CHAMPIONS JOURNAL NO.2
Bayern defender Ali Riley runs a food blog promoting healthy eating – she firmly believes good food helps her on-pitch performance
If you were after a recipe tip, you wouldn’t necessarily rush to ask a professional footballer. But be it vegan banana scones, sweet potato loaf or crispy tofu nuggets, Bayern München left-back and New Zealand captain Ali Riley has all the right ingredients. The 32-year-old uses her food blog, Love 2 Eat 2 Love, to encourage healthy eating; with her team set to face Lyon in the Women’s Champions League in March, she explains the benefits of smart sustenance.
What inspired you to launch your blog?
In 2015 I studied integrative nutrition with the goal of improving my own diet, so I could optimise my football performance. But during the course I realised that what I was learning was too good not to share and that, with my platform as a professional athlete, I was in a position to inspire others to live healthier lifestyles. Better food means more energy, which we can then use to do good in the world. That’s why my motto is: if you eat good, you feel good and you love good.
Is it a good way to connect with fans?
Of course! I love getting messages about my recipes and hearing that I’ve inspired someone to try something new. It’s also been a unique way to connect with other football players. Even if we’ve never met, or only seen each other on the pitch, it’s cool knowing that another elite athlete is using and sharing my recipes.
Who got you into cooking?
My mum is an insane cook. She can literally make or bake any recipe. I’ve always enjoyed helping her in the kitchen but it wasn’t until I graduated from college, and was living on my own, that I really got into cooking. I realised that I didn’t want to live on instant noodles.
What is your favourite recipe?
I could never pick just one! But my favourite recipes are desserts that taste naughty but are actually made with natural, clean ingredients. My ginger slice and lemon cake are at the top of my list at the moment.
You’ve played in the US, Sweden, England and Germany: how do all those different cultures feed into your recipes?
I’ve learned so much about different cuisines around the world from my club teams, my international team-mates and my travels with the national team. Sweden has probably had the biggest impact on me: healthy ingredients are very accessible and reasonably priced there, and there is a big vegan movement. Then, of course, there’s fika, which introduced me to a whole new assortment of treats and cakes.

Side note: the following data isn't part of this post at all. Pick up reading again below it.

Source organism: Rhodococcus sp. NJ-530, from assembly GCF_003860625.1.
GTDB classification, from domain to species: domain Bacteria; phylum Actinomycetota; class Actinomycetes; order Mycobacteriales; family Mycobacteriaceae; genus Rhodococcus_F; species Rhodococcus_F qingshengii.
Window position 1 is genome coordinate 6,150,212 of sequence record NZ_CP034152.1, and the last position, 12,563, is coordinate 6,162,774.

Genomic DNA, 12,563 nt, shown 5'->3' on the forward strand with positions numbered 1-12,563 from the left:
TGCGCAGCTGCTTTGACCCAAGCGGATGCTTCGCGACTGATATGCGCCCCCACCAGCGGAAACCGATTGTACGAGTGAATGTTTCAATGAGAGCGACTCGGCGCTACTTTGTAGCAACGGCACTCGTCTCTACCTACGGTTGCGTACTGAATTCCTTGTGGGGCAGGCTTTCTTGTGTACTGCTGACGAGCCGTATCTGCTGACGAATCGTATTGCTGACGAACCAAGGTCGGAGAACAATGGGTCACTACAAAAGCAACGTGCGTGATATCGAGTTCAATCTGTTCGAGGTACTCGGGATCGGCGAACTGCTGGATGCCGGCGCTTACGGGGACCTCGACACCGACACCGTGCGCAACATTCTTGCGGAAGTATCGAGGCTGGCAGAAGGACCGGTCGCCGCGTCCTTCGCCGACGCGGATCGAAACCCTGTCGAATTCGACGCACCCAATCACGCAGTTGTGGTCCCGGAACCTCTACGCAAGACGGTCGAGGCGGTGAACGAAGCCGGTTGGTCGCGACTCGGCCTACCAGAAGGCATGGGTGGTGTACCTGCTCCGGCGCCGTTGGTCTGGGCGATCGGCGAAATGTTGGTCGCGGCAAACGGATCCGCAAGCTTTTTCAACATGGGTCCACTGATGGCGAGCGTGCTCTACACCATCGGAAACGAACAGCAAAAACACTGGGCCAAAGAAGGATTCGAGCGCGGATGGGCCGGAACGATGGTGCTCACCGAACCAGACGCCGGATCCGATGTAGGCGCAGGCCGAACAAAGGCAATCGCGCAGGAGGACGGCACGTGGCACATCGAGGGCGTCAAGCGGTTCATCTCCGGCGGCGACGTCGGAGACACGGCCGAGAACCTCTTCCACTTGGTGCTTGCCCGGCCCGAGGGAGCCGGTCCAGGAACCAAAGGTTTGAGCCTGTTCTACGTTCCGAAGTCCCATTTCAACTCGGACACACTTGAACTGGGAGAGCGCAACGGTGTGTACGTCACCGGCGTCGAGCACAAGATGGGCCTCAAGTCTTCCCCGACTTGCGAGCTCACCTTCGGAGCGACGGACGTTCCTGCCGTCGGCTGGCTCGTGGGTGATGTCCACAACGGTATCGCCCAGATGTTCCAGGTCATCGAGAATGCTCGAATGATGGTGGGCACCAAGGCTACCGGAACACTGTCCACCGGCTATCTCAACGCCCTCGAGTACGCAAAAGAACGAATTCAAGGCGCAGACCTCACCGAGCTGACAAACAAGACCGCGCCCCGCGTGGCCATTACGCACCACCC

Do players come to you for tips?
My team-mates probably ask me to make things for them more often than they ask me for tips – but yes, we talk about food a lot. Lately there are more and more of us who are trying to eat more plant-focused diets, so it’s been fun to share my recipes.
How has the way clubs approach diet and nutrition changed since you started your career?
Most of the top clubs around the world are taking nutrition very seriously now. Before there was a larger emphasis on fitness, but it’s clear now that it’s the combination of the two areas that contributes to a long and healthy career; I also think sleep is getting more and more of the attention it deserves. At Bayern we get five-star meals cooked fresh for us after training, and this is a huge benefit. It’s no secret that the women’s game is far behind the men’s in terms of finances, so one of the advantages of playing for a team that is part of a big men’s club is having access to resources like a sports scientist, nutritionist and chef.
You also have a podcast called Girls with Balls, for which you have called upon an impressive selection of female footballers. What made you want to do it and what kind of feedback have you had?
My goal is to empower women and girls. The podcast gives a voice to unbelievable females who are balancing their sport with jobs, school, businesses and charities. At the same time, it inspires listeners to follow their dreams, overcome challenges and just be themselves. It’s been a tool for me and my guests to connect with fans and open up our worlds to them. The best feedback is hearing that we have helped someone, whether it’s with football, their sexuality, school or whatever. I also think it’s important that the podcast feels genuine, so I am really happy when people tell me that it sounds like a deep conversation between two friends. And I learn so much about these women who I thought I already knew everything about. It’s been really inspiring for me too.